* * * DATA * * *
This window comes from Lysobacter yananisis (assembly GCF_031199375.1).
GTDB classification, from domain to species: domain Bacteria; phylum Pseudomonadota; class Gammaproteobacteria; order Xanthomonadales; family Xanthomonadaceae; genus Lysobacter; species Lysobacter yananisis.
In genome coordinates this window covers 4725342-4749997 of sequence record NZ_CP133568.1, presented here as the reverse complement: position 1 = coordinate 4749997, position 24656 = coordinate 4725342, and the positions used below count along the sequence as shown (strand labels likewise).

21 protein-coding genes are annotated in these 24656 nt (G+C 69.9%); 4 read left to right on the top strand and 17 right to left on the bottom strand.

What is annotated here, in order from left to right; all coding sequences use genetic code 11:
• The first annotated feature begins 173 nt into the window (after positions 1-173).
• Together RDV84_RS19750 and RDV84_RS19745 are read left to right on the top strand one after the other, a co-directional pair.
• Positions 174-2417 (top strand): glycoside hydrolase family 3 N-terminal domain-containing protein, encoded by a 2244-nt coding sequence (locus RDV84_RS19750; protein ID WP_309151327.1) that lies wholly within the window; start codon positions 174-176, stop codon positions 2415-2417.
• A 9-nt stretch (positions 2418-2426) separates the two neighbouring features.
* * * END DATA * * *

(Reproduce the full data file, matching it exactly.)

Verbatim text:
This window comes from Lysobacter yananisis (assembly GCF_031199375.1).
GTDB classification, from domain to species: domain Bacteria; phylum Pseudomonadota; class Gammaproteobacteria; order Xanthomonadales; family Xanthomonadaceae; genus Lysobacter; species Lysobacter yananisis.
In genome coordinates this window covers 4725342-4749997 of sequence record NZ_CP133568.1, presented here as the reverse complement: position 1 = coordinate 4749997, position 24656 = coordinate 4725342, and the positions used below count along the sequence as shown (strand labels likewise).

21 protein-coding genes are annotated in these 24656 nt (G+C 69.9%); 4 read left to right on the top strand and 17 right to left on the bottom strand.

What is annotated here, in order from left to right; all coding sequences use genetic code 11:
• The first annotated feature begins 173 nt into the window (after positions 1-173).
• Together RDV84_RS19750 and RDV84_RS19745 are read left to right on the top strand one after the other, a co-directional pair.
• Positions 174-2417 (top strand): glycoside hydrolase family 3 N-terminal domain-containing protein, encoded by a 2244-nt coding sequence (locus RDV84_RS19750; protein ID WP_309151327.1) that lies wholly within the window; start codon positions 174-176, stop codon positions 2415-2417.
• A 9-nt stretch (positions 2418-2426) separates the two neighbouring features.